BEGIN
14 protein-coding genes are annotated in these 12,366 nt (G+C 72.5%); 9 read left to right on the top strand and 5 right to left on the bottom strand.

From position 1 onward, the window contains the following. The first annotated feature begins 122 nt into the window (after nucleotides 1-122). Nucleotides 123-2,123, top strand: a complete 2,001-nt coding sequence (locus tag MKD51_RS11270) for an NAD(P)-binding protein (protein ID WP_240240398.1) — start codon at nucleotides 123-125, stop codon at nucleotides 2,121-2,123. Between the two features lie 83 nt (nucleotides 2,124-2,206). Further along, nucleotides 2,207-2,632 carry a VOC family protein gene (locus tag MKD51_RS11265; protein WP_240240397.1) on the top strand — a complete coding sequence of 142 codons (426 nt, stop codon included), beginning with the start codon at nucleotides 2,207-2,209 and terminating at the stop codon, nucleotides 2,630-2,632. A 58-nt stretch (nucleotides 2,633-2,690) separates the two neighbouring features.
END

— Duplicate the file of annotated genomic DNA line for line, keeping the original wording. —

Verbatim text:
14 protein-coding genes are annotated in these 12,366 nt (G+C 72.5%); 9 read left to right on the top strand and 5 right to left on the bottom strand.

From position 1 onward, the window contains the following. The first annotated feature begins 122 nt into the window (after nucleotides 1-122). Nucleotides 123-2,123, top strand: a complete 2,001-nt coding sequence (locus tag MKD51_RS11270) for an NAD(P)-binding protein (protein ID WP_240240398.1) — start codon at nucleotides 123-125, stop codon at nucleotides 2,121-2,123. Between the two features lie 83 nt (nucleotides 2,124-2,206). Further along, nucleotides 2,207-2,632 carry a VOC family protein gene (locus tag MKD51_RS11265; protein WP_240240397.1) on the top strand — a complete coding sequence of 142 codons (426 nt, stop codon included), beginning with the start codon at nucleotides 2,207-2,209 and terminating at the stop codon, nucleotides 2,630-2,632. A 58-nt stretch (nucleotides 2,633-2,690) separates the two neighbouring features.